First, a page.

Academic journal article Resources for Feminist Research

X-Clusively Female: The Cyberspaces of the David Duchovny Estrogen Brigades

Academic journal article Resources for Feminist Research

X-Clusively Female: The Cyberspaces of the David Duchovny Estrogen Brigades

Article excerpt

Cyberspace is imagined as a utopia in which body-based identities such as gender, race and ethnicity are rendered irrelevant. What disappears when "the virtual" is conflated with "the unreal" is the circulation of discourses that regulate identities in such spaces. Drawing on the work of Michel Foucault and Judith Butler, this paper provides a feminist, post-structural analysis of the ways in which such virtual spaces are gendered through linguistic performance of identity. This article looks at the "feminine" cyberspaces of the David Duchovny Estrogen Brigades, three electronic mailing lists for fans of The X-Files. L'espace virtuel se veut une utopie dans laquelle les identites qui reposent sur le corps, soit le genre, la race, et l'ethnicite, ne sont plus pertinentes. Lorsque "le virtuel" et "l'irreel" sont confondus, la circulation des discours reglementant l'identite dans de tels espaces disparait. Cet article puise dans les ecrits de Michel Foucault et de Judith Butler et fournit une analyse feministe et post-structurelle des facons dont de tels espaces virtuels sont genres a travers un spectactle linguistique de l'identite. Il examine en particulier les espaces virtuels "feminins" des "David Duchovny Estrogen Brigades," trois listes de destinataires electroniques pour femmes fanas de l'emission televisee, "The X-Files."

In cyberspace.... [w] e do everything people do when people get together, but we do it with words on computer screens, leaving our bodies behind. Millions of us have already built communities where our identities commingle and interact electronically, independent of local time or location. The way a few of us live now might be the way a larger population will live, decades hence. (Rheingold)(1)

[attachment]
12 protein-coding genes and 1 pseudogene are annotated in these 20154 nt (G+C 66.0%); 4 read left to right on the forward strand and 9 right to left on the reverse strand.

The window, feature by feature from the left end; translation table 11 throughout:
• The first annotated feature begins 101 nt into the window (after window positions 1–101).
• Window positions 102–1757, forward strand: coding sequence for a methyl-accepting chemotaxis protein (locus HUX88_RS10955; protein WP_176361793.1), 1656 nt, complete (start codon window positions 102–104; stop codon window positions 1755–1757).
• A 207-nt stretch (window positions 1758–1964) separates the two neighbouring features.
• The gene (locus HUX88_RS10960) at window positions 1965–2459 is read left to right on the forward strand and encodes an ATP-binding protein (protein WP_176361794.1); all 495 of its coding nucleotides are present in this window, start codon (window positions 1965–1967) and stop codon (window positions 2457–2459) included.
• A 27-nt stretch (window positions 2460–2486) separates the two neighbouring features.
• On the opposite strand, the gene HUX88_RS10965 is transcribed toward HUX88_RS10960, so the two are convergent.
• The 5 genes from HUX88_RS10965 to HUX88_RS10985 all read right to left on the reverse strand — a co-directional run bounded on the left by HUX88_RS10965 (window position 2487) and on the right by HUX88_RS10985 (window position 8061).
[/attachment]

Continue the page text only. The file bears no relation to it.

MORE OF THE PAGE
Utopias are sites that have a general relation of direct or inverted analogy with the real space of Society. They present society in a perfected form, or else society turned upside down, but in any case these utopias are fundamentally unreal spaces..... There are also, probably in every culture, in every civilization, real places ... which are something like counter-sites, a kind of effectively enacted utopias in which the real sites ... are simultaneously represented, contested, and inverted.... I shall call them, by way of contrast to utopias, heterotopias. (Foucault)(2)

As "New Information and Communications Technologies" (NICTs) are increasingly common features of the homes and offices of white middle class North Americans, their impact on social relations has become a widely discussed topic in both academic and popular print media. The opening quotation by Rheingold is typical of the types of celebratory claims made about cyberspace, the term commonly used to symbolize computer-mediated communication. Cyberspace is imagined as a utopia in which body-based identities such as gender, race and ethnicity -- identities that are said to "impede" communication and the formation of community in the spaces of "real life" -- are rendered irrelevant. But as the second quotation by Foucault suggests, utopic sites are "unreal" and rely on a false binary that constructs them in opposition to the "real" spaces of society. As I will argue in the following pages, what disappears when "the virtual" is conflated with "the unreal" is not the cocktail of identities associated with "real" bodies but the circulation of discourses that regulate identities in such spaces. Drawing on the work of Michel Foucault and Judith Butler, this paper provides a feminist, post-structural analysis of the ways in which such virtual spaces are gendered through linguistic performance of identity. Specifically, I will be looking at the "feminine" cyberspaces of the David Duchovny Estrogen Brigades (referred henceforth as the DDEBs), three electronic mailing lists made up exclusively of female fans of the popular television show, The X-Files, and its lead actor who plays the role of FBI Agent Fox Mulder.

When I first came across their homepages one evening while "surfing" the World Wide Web for X-Files-related information, images of a bunch of obsessed giggling teenaged girls immediately came to mind. …

Search by... Author
Show... All Results Primary Sources Peer-reviewed

Oops!

An unknown error has occurred. Please click the button below to reload the page. If the problem persists, please try again in a little while.